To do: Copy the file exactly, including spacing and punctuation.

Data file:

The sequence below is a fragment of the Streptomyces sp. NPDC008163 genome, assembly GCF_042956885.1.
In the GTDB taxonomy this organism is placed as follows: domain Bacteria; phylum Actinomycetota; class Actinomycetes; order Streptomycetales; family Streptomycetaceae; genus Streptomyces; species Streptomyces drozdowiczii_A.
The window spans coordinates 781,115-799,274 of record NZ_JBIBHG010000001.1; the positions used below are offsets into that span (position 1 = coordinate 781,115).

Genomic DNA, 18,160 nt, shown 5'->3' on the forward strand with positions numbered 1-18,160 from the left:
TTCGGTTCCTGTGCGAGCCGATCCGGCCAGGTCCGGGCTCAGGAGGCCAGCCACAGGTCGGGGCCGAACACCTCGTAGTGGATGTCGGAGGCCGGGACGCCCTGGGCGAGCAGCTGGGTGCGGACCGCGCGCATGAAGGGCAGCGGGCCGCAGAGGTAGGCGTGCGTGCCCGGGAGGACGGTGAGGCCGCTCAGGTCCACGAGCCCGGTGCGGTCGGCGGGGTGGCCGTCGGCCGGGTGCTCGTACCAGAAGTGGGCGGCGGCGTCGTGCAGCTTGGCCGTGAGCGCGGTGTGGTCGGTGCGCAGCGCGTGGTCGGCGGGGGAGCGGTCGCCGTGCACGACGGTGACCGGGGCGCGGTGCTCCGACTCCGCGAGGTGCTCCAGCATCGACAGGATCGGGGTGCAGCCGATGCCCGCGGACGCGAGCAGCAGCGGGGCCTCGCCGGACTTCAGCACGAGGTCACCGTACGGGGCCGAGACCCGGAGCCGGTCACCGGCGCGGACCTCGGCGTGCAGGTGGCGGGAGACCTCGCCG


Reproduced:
The sequence below is a fragment of the Streptomyces sp. NPDC008163 genome, assembly GCF_042956885.1.
In the GTDB taxonomy this organism is placed as follows: domain Bacteria; phylum Actinomycetota; class Actinomycetes; order Streptomycetales; family Streptomycetaceae; genus Streptomyces; species Streptomyces drozdowiczii_A.
The window spans coordinates 781,115-799,274 of record NZ_JBIBHG010000001.1; the positions used below are offsets into that span (position 1 = coordinate 781,115).

Genomic DNA, 18,160 nt, shown 5'->3' on the forward strand with positions numbered 1-18,160 from the left:
TTCGGTTCCTGTGCGAGCCGATCCGGCCAGGTCCGGGCTCAGGAGGCCAGCCACAGGTCGGGGCCGAACACCTCGTAGTGGATGTCGGAGGCCGGGACGCCCTGGGCGAGCAGCTGGGTGCGGACCGCGCGCATGAAGGGCAGCGGGCCGCAGAGGTAGGCGTGCGTGCCCGGGAGGACGGTGAGGCCGCTCAGGTCCACGAGCCCGGTGCGGTCGGCGGGGTGGCCGTCGGCCGGGTGCTCGTACCAGAAGTGGGCGGCGGCGTCGTGCAGCTTGGCCGTGAGCGCGGTGTGGTCGGTGCGCAGCGCGTGGTCGGCGGGGGAGCGGTCGCCGTGCACGACGGTGACCGGGGCGCGGTGCTCCGACTCCGCGAGGTGCTCCAGCATCGACAGGATCGGGGTGCAGCCGATGCCCGCGGACGCGAGCAGCAGCGGGGCCTCGCCGGACTTCAGCACGAGGTCACCGTACGGGGCCGAGACCCGGAGCCGGTCACCGGCGCGGACCTCGGCGTGCAGGTGGCGGGAGACCTCGCCG